31 MARCH 1866, Page 10


puer," whom we saw, in all the con- scious pride of responsibility turd all the nervousness of hope and fear, embark at Putney on last Saturday morning : "sudavit," the outside world little thinks bow copiously, under a broiling May sun, and the increasing objurgations of an angry coach : "absit," stripped in the sleet and atorms of February and March, to uphold the honour of Brasenose or Exeter, in the chilling competition of the Torpids. Difficult as it is for this patenting mechanical generation to conceive. we must remember that Univer- sity oars are not picked up ready made for the asking, and much as nature in many cases may have kindly done, there must always be months at least of polishing. Nenw repente fait Putneiensis,

yet half the quasi-interested multitude take it for granted, and look upon the eighteen men as if they were swinging up and down on eighteen pivots, and a spurt at Barnes Bridge were a thing as simple as an amendment to the Reform Bill. Let such bear in mind that rowing is the hardest physical exercise as yet invented, and they may more heartily congratulate the victors, and more knowingly condole with the defeated.

And there is another strange phenomenon which the public have displayed—a firm idea that they are judges of the merits of the crews, and that every daily paper about this time is endued with the spirit of prescience. The leading journal, though it held out long, fell before the cacoethes, and the Standard was also among the prophets. Is it from an abject ignorance, or a plausible per- sistency, that with one consentient voice (most rare occurrence !) the oracles of ink, as the time of the race draws on, threaten us with penury if we do not stake our fortunes on the light blue ? Ignorance, most probably a steady refusal to understand that igno- rance and acknowledge it, in fact, if they will pardon our saying so, the pivot theory just referred to, is at the root of it. Cam- bridge turned out, no question about it, a more respectable-looking crew than she has shown for the last few years ; and Oxford, to look at, was hardly up to her high standard, yet a practised eye could see in a moment that one was rowing the right way and the other the wrong—or a wrong, to speak more correctly—and an unpractised eye had no possible business to conclude that because Cambridge could row a fast stroke in fair time and swing for one mile, that therefore she could win a. race of four. That was all. There are many persons no doubt who are ignorant of the data requisite before a decision can be come to between the relative virtues and vices of two boats' crews; yet, pity though it be (for itself) that the public should be misled, it has really no excuse for being so, unless it be—to fall back again on the spirit of the age —that precedent just now is in such very bad favour.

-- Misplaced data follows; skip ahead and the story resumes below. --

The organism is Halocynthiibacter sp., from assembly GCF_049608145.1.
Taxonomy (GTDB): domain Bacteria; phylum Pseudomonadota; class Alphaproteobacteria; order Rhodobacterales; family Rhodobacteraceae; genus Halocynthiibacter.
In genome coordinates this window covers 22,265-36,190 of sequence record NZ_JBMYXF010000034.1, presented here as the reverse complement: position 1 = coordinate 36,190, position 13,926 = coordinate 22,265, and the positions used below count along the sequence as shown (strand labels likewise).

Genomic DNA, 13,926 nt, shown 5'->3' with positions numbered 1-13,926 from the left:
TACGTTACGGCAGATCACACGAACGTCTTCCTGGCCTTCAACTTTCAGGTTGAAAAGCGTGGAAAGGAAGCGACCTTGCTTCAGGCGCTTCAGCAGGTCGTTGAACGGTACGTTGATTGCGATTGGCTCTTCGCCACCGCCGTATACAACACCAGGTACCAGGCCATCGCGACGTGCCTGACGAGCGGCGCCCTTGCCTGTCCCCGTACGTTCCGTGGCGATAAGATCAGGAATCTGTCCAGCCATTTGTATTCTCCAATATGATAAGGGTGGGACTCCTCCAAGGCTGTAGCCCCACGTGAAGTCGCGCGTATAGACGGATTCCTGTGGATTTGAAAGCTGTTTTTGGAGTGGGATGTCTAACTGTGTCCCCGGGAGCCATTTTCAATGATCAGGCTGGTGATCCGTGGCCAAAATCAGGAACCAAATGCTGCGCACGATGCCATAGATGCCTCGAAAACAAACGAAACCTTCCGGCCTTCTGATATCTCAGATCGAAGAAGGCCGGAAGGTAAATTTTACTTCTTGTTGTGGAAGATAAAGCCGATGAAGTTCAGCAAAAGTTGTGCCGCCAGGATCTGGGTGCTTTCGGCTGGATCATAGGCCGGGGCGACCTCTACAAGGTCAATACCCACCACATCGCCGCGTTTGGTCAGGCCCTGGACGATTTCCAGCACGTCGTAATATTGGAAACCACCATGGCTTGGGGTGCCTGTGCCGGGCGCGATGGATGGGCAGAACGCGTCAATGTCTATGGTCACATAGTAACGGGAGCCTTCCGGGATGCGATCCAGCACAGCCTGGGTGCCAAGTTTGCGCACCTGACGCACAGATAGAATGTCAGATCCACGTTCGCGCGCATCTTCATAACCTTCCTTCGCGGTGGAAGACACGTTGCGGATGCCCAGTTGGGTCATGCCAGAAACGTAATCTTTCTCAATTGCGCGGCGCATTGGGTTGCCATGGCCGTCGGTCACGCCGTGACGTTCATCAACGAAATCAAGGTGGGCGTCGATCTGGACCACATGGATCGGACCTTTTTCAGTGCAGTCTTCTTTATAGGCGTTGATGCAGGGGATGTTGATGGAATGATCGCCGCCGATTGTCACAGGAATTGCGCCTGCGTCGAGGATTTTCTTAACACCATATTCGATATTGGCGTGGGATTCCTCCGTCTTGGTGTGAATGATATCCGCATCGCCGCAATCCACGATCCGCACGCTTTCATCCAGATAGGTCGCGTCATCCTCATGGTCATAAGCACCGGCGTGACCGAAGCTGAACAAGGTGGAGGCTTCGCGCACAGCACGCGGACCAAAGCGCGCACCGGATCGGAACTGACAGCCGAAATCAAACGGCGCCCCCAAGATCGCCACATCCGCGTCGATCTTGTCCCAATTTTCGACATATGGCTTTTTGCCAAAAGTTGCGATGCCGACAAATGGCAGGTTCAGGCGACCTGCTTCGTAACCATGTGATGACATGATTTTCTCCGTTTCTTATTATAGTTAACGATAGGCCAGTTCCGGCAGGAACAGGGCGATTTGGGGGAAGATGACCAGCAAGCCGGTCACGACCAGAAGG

Apart from prophecy and the public, there can be no University man who was not thoroughly satisfied with all that happened at Putney—Oxford that they won, Cambridge that they made such a splendid race of it ; for there can hardly be a Cambridge man existing who can question that " the best men won." Tho mis- fortune of the barge was no doubt a nuisance as far as the race went, it is an incalculably vast nuisance if it. has led any single soul to suppose that by its means the race was lost or won. That it was not so any one who saw the race must know well enough, and again the omniscient press has somewhat bewildered those who did not. " Cambridge ought to have passed under the stern of the barge, not the bows," says Scylla ; but that is nothing to Charybdis—" Cambridge did pass under the stern of the barge ;" (or rather, for the sake of graphic portraiture, the barge is represented as lying the other way across the river,) of both of which Mr. Forbes has no doubt made a note. We beg our readers to believe that the advice is as offi,cious as the assertion is untrue. We are not going to squander much eulogy on Mr. Forbes' steering in the early part of the race, for to Hammersmith it was clearly bad (though he deserves every credit for his sly boring of Oxford out into the rough water higher up),—but we are certainly not going to blame him for losing his men half a boat's length, when the only alternative open to him was to lose them at least two whole ones. We have said that the fault of Cambridge was a wrong style, and this may sound rather a sweeping and general charge, neverthe, less not only is it the fact, but it is a fact that, might have been discovered by the most, uninitiated eyes. Had they, taken the trouble to look for it, they would very soon have. discovered the tumble forward of the men's bodies in the one boat, and the steady balance of them in the other ; Oxford, in a word, thinking all of making the stroke fast through the water, Cam- bridge of making the feather fast through the air. It is strange no doubt that Cambridge has never followed an example which, they must have reason to consider a good one, yet so far from this.

being the case, we almost fear that we saw growing symptoms of her having to some extent followed the example of ancient Greece- " Victoreni cepit;" there was certainly a tendency to something Cambridge about the Oxford rowing, just a trifle, it is true, yet for the sake of rowing the last thing we should wish to see, is the abandonment of that style of rowing which has distin- guished Oxford during recent years. Much as we should always wish to see as good a race as this year's, still we would have "it good by the improvement of Cambridge rowing to the level of 40xford, and not by any deterioration of the latter.